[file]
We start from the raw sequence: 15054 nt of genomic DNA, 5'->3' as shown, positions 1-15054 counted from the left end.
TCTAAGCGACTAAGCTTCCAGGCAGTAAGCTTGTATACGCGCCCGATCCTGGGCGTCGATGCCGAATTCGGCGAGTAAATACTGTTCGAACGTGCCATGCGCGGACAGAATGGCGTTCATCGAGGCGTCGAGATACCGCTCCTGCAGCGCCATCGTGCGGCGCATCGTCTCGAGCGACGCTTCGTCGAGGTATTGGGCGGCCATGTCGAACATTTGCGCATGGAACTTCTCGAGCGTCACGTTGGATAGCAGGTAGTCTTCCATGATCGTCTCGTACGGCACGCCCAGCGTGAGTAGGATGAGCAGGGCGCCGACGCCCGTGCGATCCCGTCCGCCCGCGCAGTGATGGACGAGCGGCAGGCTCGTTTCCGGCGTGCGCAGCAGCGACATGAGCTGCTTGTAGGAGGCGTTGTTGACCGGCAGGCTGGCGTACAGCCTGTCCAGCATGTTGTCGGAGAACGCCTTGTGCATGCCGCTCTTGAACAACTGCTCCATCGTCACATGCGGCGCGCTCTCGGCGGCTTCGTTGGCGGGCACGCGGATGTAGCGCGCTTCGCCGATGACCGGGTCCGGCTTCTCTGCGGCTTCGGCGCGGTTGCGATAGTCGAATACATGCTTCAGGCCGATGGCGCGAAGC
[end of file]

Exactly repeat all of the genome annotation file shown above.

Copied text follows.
We start from the raw sequence: 15054 nt of genomic DNA, 5'->3' as shown, positions 1-15054 counted from the left end.
TCTAAGCGACTAAGCTTCCAGGCAGTAAGCTTGTATACGCGCCCGATCCTGGGCGTCGATGCCGAATTCGGCGAGTAAATACTGTTCGAACGTGCCATGCGCGGACAGAATGGCGTTCATCGAGGCGTCGAGATACCGCTCCTGCAGCGCCATCGTGCGGCGCATCGTCTCGAGCGACGCTTCGTCGAGGTATTGGGCGGCCATGTCGAACATTTGCGCATGGAACTTCTCGAGCGTCACGTTGGATAGCAGGTAGTCTTCCATGATCGTCTCGTACGGCACGCCCAGCGTGAGTAGGATGAGCAGGGCGCCGACGCCCGTGCGATCCCGTCCGCCCGCGCAGTGATGGACGAGCGGCAGGCTCGTTTCCGGCGTGCGCAGCAGCGACATGAGCTGCTTGTAGGAGGCGTTGTTGACCGGCAGGCTGGCGTACAGCCTGTCCAGCATGTTGTCGGAGAACGCCTTGTGCATGCCGCTCTTGAACAACTGCTCCATCGTCACATGCGGCGCGCTCTCGGCGGCTTCGTTGGCGGGCACGCGGATGTAGCGCGCTTCGCCGATGACCGGGTCCGGCTTCTCTGCGGCTTCGGCGCGGTTGCGATAGTCGAATACATGCTTCAGGCCGATGGCGCGAAGC